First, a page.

Critics are Heroes Too

Check out these dream critics, who profess not to give away spoilers:

Interstellar

Deadline.com: video review by John Hammond

Plot: Worldwide food crises that wipes out most of humanity. Only hope for human survival is to find another planet to live on. Guess who goes on a mission to find that planet? Mathew McConaughey will boldly go where  no man has gone before, sans Captain Kirk, through both a wormhole and a black hole. (Don’t really know what that means.)

Who's your daddy?
Who’s your daddy?

Spoilers: Not really! YAY! Hammond stresses that he doesn’t want to spoil the movie. There are a couple of harmlessly tiny clips.

Bottom line: Go see it! Everything about this movie rocks. acting, plot, cinematography. And plenty of meaning: “It’s a small human drama set against” the big expanse of space. It is about connecting to each other as human beings, time and other themes.

No worries: You don’t have to know the science to understand what’s going on. (Phew!)

John Hammond Rules: He can still analyze the movie without spoilers.

Of interest: Directed by Christopher Nolan, who co-wrote this with his brother Jonathan.

John Wick

Forbes Magazine: Review by Scott Mendelson

Plot: It’s all about revenge. Why? Well, first JW’s wife dies. Then his wife leaves a posthumous gift (imagine the executor of that estate), a puppy, who is later killed. Needless to say, JW is a retired killer who was living a humble life (that part I assume) and has to–nay has a moral obligation to– avenge the puppy’s death.

Spoilers: None. Although spoilers are necessary to tell how great the action is, Mendelson explains, “[t]here are no spoilers here.”

Bottom Line: Great Action flick, giving most people what they want: “to see Keanu Reeves shooting bad guys and looking good while doing it. And you will absolutely get your money’s worth.”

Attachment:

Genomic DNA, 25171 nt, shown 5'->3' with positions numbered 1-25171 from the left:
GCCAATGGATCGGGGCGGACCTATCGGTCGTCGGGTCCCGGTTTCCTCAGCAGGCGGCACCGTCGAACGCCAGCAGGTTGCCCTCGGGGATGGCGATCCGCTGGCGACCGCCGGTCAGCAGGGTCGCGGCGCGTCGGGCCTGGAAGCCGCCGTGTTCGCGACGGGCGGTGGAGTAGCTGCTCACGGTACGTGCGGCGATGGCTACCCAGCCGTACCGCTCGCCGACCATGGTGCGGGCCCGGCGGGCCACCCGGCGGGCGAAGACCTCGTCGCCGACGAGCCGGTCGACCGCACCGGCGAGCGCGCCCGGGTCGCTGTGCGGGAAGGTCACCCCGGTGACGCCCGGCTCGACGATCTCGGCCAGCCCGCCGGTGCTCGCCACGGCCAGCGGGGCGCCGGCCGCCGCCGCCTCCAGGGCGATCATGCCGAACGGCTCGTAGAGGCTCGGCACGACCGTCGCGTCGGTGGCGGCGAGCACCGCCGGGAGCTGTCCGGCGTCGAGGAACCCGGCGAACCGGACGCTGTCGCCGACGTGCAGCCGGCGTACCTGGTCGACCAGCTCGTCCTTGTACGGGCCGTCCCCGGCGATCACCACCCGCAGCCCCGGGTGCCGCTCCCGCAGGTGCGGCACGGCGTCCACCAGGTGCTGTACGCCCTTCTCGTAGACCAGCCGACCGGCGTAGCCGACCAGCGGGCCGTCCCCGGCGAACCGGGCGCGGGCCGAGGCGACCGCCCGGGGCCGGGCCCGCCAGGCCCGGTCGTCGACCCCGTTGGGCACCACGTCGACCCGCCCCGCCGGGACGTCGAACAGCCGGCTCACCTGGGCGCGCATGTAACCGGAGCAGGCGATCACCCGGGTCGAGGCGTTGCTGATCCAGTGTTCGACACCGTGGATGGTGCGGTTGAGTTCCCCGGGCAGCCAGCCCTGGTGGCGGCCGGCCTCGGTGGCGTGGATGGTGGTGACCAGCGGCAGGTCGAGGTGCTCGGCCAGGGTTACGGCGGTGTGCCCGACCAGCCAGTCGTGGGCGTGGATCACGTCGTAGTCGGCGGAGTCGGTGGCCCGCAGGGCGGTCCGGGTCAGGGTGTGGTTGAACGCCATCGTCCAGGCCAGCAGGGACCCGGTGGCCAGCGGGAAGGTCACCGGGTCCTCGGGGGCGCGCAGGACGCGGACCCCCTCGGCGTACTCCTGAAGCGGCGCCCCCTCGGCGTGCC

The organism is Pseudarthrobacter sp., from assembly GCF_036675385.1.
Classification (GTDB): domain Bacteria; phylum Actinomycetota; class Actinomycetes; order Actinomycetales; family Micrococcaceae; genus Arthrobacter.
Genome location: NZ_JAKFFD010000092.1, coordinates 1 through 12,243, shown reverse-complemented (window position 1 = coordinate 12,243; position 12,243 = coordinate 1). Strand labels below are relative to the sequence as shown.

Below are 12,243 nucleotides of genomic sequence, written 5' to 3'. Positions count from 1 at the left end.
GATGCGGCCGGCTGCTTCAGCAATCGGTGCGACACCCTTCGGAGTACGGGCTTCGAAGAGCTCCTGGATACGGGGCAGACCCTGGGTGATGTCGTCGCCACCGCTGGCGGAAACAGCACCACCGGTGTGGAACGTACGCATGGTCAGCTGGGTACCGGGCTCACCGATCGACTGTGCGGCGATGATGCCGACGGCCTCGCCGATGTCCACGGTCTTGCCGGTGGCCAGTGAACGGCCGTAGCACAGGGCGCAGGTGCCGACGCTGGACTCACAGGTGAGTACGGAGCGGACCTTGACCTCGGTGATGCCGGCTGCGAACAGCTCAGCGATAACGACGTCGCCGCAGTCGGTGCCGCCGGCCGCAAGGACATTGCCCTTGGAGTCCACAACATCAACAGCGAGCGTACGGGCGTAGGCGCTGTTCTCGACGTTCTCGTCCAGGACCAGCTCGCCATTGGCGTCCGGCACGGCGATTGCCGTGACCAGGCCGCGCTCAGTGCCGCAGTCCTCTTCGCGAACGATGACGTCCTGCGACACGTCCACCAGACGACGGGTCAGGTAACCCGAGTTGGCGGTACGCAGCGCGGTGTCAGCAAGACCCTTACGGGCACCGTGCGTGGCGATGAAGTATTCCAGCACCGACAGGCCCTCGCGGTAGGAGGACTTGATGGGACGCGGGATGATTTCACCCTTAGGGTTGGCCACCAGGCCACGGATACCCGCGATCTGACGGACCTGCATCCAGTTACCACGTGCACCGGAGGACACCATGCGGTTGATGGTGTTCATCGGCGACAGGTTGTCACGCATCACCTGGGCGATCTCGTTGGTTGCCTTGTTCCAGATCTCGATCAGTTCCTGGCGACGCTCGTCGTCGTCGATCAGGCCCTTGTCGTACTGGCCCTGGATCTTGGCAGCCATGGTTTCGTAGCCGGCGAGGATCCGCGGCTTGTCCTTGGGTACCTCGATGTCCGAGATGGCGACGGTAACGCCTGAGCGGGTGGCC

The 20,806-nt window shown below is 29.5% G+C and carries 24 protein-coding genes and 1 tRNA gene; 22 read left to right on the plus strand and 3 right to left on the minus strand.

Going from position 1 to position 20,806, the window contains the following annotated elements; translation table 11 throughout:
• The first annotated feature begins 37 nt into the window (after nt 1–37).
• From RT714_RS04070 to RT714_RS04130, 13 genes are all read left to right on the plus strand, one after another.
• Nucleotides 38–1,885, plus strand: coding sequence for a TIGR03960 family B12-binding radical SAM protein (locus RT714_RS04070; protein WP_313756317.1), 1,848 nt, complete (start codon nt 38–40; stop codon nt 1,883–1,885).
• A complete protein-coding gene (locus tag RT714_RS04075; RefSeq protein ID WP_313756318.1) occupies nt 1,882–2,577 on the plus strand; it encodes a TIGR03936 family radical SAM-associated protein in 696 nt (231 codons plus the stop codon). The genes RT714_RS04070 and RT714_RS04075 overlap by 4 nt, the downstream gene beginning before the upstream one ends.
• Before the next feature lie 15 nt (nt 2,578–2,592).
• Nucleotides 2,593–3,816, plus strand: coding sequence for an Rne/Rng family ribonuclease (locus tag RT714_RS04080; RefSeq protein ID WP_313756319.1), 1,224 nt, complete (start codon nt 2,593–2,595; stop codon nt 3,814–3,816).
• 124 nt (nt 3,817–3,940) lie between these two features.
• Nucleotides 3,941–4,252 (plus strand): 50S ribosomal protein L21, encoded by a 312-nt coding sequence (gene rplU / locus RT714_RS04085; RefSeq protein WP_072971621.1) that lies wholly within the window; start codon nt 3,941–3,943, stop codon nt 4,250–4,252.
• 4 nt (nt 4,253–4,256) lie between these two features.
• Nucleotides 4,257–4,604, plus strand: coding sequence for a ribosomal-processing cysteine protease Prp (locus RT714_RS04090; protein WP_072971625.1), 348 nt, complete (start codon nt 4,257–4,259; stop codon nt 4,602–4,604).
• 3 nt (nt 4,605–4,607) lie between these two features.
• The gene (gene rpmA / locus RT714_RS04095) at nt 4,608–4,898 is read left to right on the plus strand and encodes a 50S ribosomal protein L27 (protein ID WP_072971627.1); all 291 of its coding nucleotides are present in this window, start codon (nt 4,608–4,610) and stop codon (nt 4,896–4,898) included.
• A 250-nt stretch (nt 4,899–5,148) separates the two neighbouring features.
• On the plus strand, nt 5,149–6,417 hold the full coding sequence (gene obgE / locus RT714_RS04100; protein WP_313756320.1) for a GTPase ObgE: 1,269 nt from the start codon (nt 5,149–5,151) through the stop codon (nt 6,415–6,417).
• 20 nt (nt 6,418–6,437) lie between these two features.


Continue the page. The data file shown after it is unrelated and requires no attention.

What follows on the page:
No really, who's your daddy?
No really, who’s your daddy?

Oh yeah, baby.

More positives–“terrific action, engaging characters, and an interesting world….John Wick is the full package and one of the best action films of the year.”

One thing: Mendelson can’t stop talking about the movie’s “world.” He calls it  “an example of successful world-building that benefits the story rather than distracting from it.” In fact, Mendelson states, it lends itself to the characters’ fates.

Hmm….

I believe what he is saying is that there are no superfluous scenes, such as those about past triumphs that show cool but irrelevant inventions, a là James Bond. And that the world is not another character, a là Manhattan in Woody Allen movies. Although, sometimes I think it’s a cool part of action movies, a là James Bond.

Scott Mendelson Rules: Thank you for trusting your readers to grasp the obvious. Most critics have been pointing out that this is not a deep movie full of symbolism and underlying themes. Mendelson does not.

Speaking of interesting: He explains that movies today emulate the action within video games because it is “fluid” with stops and starts, and not over-stylized, which is a good thing–or at least that’s what I think he is saying.

Great format of Forbes’ reviews: Three sections, all subtitled: 1. “Thumbnail,” one or two sentence low-down; 2. “The Box Office,” a prediction of how much money the movie will take in, prefaced by an in-depth ho-hum, enough-already analysis. Thankfully, you can skip this and go directly to 3. “The Review.”

Irony: I look a lot more deeply for meaning in a review of a movie that lacks meaning.

Irony?: but some of the review is vague.

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2 thoughts on “Critics are Heroes Too

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